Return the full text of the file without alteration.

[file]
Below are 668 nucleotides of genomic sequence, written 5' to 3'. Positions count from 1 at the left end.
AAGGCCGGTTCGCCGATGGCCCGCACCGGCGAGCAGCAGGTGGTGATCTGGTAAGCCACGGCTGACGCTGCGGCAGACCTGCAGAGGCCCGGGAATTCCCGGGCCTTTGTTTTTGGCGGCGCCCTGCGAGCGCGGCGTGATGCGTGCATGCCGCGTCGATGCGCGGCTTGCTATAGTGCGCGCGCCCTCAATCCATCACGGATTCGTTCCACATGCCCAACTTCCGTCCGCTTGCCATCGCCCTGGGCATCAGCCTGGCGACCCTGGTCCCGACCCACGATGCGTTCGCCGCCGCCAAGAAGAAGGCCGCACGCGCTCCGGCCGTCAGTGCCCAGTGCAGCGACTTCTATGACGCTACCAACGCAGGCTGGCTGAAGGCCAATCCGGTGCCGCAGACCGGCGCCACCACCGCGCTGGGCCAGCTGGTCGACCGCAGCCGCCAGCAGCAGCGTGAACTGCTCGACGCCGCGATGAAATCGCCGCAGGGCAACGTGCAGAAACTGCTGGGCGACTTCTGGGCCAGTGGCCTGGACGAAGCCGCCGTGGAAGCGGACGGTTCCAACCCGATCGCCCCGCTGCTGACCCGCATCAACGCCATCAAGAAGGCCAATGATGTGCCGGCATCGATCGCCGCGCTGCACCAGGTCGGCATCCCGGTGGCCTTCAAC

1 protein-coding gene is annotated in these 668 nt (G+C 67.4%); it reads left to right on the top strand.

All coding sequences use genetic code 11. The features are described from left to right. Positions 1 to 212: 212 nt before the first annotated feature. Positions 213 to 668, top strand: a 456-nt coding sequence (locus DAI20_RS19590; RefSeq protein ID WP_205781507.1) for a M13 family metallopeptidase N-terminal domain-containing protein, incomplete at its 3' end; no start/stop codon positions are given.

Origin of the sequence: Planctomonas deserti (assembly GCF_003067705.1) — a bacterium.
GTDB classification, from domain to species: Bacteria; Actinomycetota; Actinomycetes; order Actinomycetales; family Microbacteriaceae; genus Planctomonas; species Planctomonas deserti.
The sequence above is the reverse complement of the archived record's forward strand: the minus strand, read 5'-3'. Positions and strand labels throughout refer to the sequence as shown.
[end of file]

Below are 668 nucleotides of genomic sequence, written 5' to 3'. Positions count from 1 at the left end.
AAGGCCGGTTCGCCGATGGCCCGCACCGGCGAGCAGCAGGTGGTGATCTGGTAAGCCACGGCTGACGCTGCGGCAGACCTGCAGAGGCCCGGGAATTCCCGGGCCTTTGTTTTTGGCGGCGCCCTGCGAGCGCGGCGTGATGCGTGCATGCCGCGTCGATGCGCGGCTTGCTATAGTGCGCGCGCCCTCAATCCATCACGGATTCGTTCCACATGCCCAACTTCCGTCCGCTTGCCATCGCCCTGGGCATCAGCCTGGCGACCCTGGTCCCGACCCACGATGCGTTCGCCGCCGCCAAGAAGAAGGCCGCACGCGCTCCGGCCGTCAGTGCCCAGTGCAGCGACTTCTATGACGCTACCAACGCAGGCTGGCTGAAGGCCAATCCGGTGCCGCAGACCGGCGCCACCACCGCGCTGGGCCAGCTGGTCGACCGCAGCCGCCAGCAGCAGCGTGAACTGCTCGACGCCGCGATGAAATCGCCGCAGGGCAACGTGCAGAAACTGCTGGGCGACTTCTGGGCCAGTGGCCTGGACGAAGCCGCCGTGGAAGCGGACGGTTCCAACCCGATCGCCCCGCTGCTGACCCGCATCAACGCCATCAAGAAGGCCAATGATGTGCCGGCATCGATCGCCGCGCTGCACCAGGTCGGCATCCCGGTGGCCTTCAAC

1 protein-coding gene is annotated in these 668 nt (G+C 67.4%); it reads left to right on the top strand.

All coding sequences use genetic code 11. The features are described from left to right. Positions 1 to 212: 212 nt before the first annotated feature. Positions 213 to 668, top strand: a 456-nt coding sequence (locus DAI20_RS19590; RefSeq protein ID WP_205781507.1) for a M13 family metallopeptidase N-terminal domain-containing protein, incomplete at its 3' end; no start/stop codon positions are given.

Origin of the sequence: Planctomonas deserti (assembly GCF_003067705.1) — a bacterium.
GTDB classification, from domain to species: Bacteria; Actinomycetota; Actinomycetes; order Actinomycetales; family Microbacteriaceae; genus Planctomonas; species Planctomonas deserti.
The sequence above is the reverse complement of the archived record's forward strand: the minus strand, read 5'-3'. Positions and strand labels throughout refer to the sequence as shown.